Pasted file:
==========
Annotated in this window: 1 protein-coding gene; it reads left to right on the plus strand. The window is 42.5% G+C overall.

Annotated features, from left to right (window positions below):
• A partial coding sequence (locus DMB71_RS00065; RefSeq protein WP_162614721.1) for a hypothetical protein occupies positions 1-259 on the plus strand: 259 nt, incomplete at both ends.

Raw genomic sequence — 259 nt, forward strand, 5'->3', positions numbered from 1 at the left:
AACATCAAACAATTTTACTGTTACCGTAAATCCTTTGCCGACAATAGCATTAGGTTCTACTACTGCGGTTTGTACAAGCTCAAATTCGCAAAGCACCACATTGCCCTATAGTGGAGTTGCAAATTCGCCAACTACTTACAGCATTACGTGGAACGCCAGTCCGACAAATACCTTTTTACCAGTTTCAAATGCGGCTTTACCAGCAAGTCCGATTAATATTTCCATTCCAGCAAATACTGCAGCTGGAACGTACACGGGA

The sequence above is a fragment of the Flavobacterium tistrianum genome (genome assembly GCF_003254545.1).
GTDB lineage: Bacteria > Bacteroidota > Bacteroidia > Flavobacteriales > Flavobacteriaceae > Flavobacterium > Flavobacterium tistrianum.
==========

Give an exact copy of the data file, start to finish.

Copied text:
Annotated in this window: 1 protein-coding gene; it reads left to right on the plus strand. The window is 42.5% G+C overall.

Annotated features, from left to right (window positions below):
• A partial coding sequence (locus DMB71_RS00065; RefSeq protein WP_162614721.1) for a hypothetical protein occupies positions 1-259 on the plus strand: 259 nt, incomplete at both ends.

Raw genomic sequence — 259 nt, forward strand, 5'->3', positions numbered from 1 at the left:
AACATCAAACAATTTTACTGTTACCGTAAATCCTTTGCCGACAATAGCATTAGGTTCTACTACTGCGGTTTGTACAAGCTCAAATTCGCAAAGCACCACATTGCCCTATAGTGGAGTTGCAAATTCGCCAACTACTTACAGCATTACGTGGAACGCCAGTCCGACAAATACCTTTTTACCAGTTTCAAATGCGGCTTTACCAGCAAGTCCGATTAATATTTCCATTCCAGCAAATACTGCAGCTGGAACGTACACGGGA

The sequence above is a fragment of the Flavobacterium tistrianum genome (genome assembly GCF_003254545.1).
GTDB lineage: Bacteria > Bacteroidota > Bacteroidia > Flavobacteriales > Flavobacteriaceae > Flavobacterium > Flavobacterium tistrianum.